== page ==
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Deep Impact

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Deep Impact
Ocean Rises. Cities Fall. Hope Survives.
Genre: Science fiction
Directed By: Mimi Leder
Produced By: David Brown
Richard D. Zanuck
Written By: Bruce Joel Rubin
Michael Tolkin
Starring: Robert Duvall
Téa Leoni
Elijah Wood
Vanessa Redgrave
Maximilian Schell
Morgan Freeman
Cinematography: Dietrich Lohmann
Distributed By: Paramount Pictures (North America)
DreamWorks Pictures (through United International Pictures)
Release Date: May 8, 1998
Runtime: 121 minutes
Country: United States
Budget: $80 million
Box Office: $349.5 million

Deep Impact is a 1998 American sci-fi, disaster film directed by Mimi Leder, written by Bruce Joel Rubin and Michael Tolkin. The film stars Robert Duvall, Téa Leoni, Elijah Wood, Vanessa Redgrave, Maximilian Schell, and Morgan Freeman. Steven Spielberg served as an executive producer of this film. The film was released by Paramount Pictures in North America and by DreamWorks Pictures internationally on May 8, 1998.


A comet is hurtling toward Earth and could mean the end of all human life. The U.S. government keeps the crisis under wraps, but crack reporter Jenny Lerner (Tea Leoni) uncovers the truth -- forcing U.S. President Beck (Morgan Freeman) to announce his plan. Grizzled astronaut Spurgeon "Fish" Tanner (Robert Duvall) and his team will land on the comet and lay explosives, hopefully deterring the object from its doomsday course. If not, humanity will have to prepare for the worst.

Why Oceans Rise, Cities Fall, and Hope Survives

  1. It is one of the disaster films that didn't suck, almost unlike most disaster films that try to copy any disaster film, or have just plain ridiculous, or generic writing like any other disaster film, Deep Impact is actually at least, a pretty decent disaster film that tries to do it’s own decent take on the protagonists facing a deadly asteroid.
  2. The storyline is pretty decent.
  3. It does at least, stay very accurate to scientists about how dangerous that an asteroid impact can be.
  4. The CGI effects for the tsunami have aged surprisingly well.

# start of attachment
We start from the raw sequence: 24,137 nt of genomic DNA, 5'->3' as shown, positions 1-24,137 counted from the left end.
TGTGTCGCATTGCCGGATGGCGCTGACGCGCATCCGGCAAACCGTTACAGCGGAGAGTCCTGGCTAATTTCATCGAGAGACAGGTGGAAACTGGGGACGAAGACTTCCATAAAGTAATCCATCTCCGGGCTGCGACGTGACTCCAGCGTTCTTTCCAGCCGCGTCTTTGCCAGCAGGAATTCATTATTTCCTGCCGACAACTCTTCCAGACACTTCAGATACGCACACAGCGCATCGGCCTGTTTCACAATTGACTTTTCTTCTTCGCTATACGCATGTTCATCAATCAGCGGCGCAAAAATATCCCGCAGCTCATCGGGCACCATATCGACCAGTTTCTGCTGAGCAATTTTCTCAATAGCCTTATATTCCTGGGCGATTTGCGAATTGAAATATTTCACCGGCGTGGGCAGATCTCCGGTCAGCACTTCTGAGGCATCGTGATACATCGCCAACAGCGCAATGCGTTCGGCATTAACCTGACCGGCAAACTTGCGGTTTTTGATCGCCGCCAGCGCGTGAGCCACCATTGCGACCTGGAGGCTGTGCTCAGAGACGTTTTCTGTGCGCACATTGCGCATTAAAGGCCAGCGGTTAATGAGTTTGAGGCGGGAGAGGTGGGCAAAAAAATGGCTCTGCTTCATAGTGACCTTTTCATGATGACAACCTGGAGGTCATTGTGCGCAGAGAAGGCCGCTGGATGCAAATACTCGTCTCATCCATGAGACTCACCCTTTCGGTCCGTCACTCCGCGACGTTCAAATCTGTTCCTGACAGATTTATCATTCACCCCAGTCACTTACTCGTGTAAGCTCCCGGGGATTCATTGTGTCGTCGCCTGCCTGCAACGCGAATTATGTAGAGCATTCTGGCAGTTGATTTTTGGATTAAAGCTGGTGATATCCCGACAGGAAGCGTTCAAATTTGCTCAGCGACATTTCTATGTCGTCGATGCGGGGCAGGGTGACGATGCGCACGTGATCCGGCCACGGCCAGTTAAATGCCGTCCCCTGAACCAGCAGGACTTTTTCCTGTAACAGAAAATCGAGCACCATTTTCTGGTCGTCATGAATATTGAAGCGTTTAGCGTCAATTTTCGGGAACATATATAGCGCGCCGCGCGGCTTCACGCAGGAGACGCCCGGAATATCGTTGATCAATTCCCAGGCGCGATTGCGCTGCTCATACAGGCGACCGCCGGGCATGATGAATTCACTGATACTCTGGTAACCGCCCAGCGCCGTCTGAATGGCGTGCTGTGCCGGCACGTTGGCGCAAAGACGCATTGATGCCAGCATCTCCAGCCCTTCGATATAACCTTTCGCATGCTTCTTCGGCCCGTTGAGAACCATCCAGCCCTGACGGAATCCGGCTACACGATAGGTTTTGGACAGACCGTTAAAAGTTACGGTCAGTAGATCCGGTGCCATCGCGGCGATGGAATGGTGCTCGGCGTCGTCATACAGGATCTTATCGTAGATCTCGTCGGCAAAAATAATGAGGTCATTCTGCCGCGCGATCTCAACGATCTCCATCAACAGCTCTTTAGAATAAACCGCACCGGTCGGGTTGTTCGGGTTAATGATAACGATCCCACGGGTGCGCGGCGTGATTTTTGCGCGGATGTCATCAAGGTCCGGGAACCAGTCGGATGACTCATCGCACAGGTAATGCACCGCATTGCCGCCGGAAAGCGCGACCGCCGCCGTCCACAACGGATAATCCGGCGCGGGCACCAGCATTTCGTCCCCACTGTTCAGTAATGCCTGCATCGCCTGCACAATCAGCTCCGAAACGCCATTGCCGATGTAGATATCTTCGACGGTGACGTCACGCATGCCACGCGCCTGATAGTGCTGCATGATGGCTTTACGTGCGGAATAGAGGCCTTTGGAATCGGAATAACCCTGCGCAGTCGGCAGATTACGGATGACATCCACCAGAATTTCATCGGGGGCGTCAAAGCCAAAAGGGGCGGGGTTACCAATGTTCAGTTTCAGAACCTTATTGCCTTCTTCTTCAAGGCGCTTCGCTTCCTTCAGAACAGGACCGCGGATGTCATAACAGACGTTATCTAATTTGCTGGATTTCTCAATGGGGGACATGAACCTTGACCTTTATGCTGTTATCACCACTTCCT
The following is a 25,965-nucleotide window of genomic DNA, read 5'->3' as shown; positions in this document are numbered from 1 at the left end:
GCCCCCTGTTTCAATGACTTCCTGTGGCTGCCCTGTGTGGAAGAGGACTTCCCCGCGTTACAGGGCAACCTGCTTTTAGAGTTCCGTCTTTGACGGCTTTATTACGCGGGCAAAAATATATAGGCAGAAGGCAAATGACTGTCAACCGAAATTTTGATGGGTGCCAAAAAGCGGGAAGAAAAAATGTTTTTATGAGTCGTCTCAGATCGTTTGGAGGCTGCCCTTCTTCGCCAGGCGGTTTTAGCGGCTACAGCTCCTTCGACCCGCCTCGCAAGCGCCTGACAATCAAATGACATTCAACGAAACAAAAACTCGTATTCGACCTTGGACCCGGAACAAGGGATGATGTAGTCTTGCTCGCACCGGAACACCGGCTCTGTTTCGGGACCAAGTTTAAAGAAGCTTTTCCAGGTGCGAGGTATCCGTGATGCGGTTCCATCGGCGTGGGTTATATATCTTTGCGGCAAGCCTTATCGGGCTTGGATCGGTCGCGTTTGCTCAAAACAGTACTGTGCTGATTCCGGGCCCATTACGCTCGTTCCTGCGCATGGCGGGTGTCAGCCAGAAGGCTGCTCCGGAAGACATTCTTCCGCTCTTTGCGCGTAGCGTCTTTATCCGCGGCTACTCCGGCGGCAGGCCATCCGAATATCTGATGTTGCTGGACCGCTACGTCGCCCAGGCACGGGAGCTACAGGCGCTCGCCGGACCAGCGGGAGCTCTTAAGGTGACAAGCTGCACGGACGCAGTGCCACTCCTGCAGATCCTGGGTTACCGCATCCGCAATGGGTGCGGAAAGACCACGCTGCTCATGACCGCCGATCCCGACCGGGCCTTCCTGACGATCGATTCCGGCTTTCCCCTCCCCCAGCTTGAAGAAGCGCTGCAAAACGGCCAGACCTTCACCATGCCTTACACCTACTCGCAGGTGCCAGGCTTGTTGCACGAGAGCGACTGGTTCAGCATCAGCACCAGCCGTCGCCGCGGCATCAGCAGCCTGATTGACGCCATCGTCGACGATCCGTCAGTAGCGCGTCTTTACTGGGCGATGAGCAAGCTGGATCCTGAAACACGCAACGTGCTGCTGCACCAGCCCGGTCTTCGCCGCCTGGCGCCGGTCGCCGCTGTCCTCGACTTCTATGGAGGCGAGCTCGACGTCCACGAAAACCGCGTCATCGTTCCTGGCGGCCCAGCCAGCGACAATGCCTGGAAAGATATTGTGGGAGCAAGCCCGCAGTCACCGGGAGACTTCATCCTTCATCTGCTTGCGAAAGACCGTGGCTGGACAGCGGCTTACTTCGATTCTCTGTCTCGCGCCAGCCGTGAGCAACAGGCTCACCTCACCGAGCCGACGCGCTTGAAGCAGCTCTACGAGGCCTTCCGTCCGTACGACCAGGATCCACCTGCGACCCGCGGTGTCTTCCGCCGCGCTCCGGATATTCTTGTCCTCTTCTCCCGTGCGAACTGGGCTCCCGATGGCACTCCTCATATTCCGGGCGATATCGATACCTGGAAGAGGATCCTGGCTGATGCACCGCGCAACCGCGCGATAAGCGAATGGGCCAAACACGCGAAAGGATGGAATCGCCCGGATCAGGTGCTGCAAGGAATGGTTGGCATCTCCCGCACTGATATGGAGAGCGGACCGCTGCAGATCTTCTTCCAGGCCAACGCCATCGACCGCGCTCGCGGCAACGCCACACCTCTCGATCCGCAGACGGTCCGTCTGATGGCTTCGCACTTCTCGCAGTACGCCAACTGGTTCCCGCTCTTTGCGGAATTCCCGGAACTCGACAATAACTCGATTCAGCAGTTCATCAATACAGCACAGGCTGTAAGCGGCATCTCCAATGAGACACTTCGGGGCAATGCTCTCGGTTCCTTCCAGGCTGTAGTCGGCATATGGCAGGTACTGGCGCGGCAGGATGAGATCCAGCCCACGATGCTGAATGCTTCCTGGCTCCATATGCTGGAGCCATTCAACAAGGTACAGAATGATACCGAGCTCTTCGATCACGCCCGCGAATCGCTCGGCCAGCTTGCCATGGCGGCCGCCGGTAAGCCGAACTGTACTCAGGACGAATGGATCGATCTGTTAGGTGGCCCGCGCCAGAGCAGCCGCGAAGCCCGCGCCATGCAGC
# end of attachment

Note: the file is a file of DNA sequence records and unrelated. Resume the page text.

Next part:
5. Pretty good, and sad scenes, like shortly before the tsunami strikes on the east coast, The kids saying goodbye to their family just before they meet their fate by the tsunami.
  6. Decent acting, especially for Robert Duvall, Tea Leoni, and Elijah Wood (who would star in The Lord of the Rings trilogy).
  7. Decent direction by Mimi Leder.
  8. Beautiful soundtrack that was performed by James Horner, who also previously made a soundtrack from Titanic.
  9. Memorable characters, especially for Jenny Lerner as well.
  10. Great cinematography that was made by German cinematographer, Dietrich Lohmann which is his final film before his death in 1997.
  11. The famous scene, near the end of the film, where the comment strikes the Earth at the east coast and destroying New York City is pretty epic and very iconic.
  12. The ending is pretty good, but it's pretty sad, giving a farewell to the astronauts giving a suicide run to the asteroid to save planet Earth.

The Only Bad Qualities

  1. The film suffers from being cliche, generic and predictable.
  2. There are some rather cheesy moments throughout the film.


The reviews of Deep Impact were not that bad as 1998's Armageddon, although Deep Impact did receive mixed reviews from critics, with a 45% rating on Rotten Tomatoes. The website's critical consensus reads, "A tidal wave of melodrama sinks Deep Impact's chance at being the memorable disaster flick it aspires to be.". On Metacritic, the film holds a 40/100 rating, indicating "mixed or average reviews" with a 5.6/10 user score rating on that same website. On IMDb, the film holds a 6.2/10 rating.

While Armageddon fared better at the box office, while astronomers described Deep Impact as being more scientifically accurate. A lot of people claimed that Deep Impact is actually better than Armageddon, to this day.



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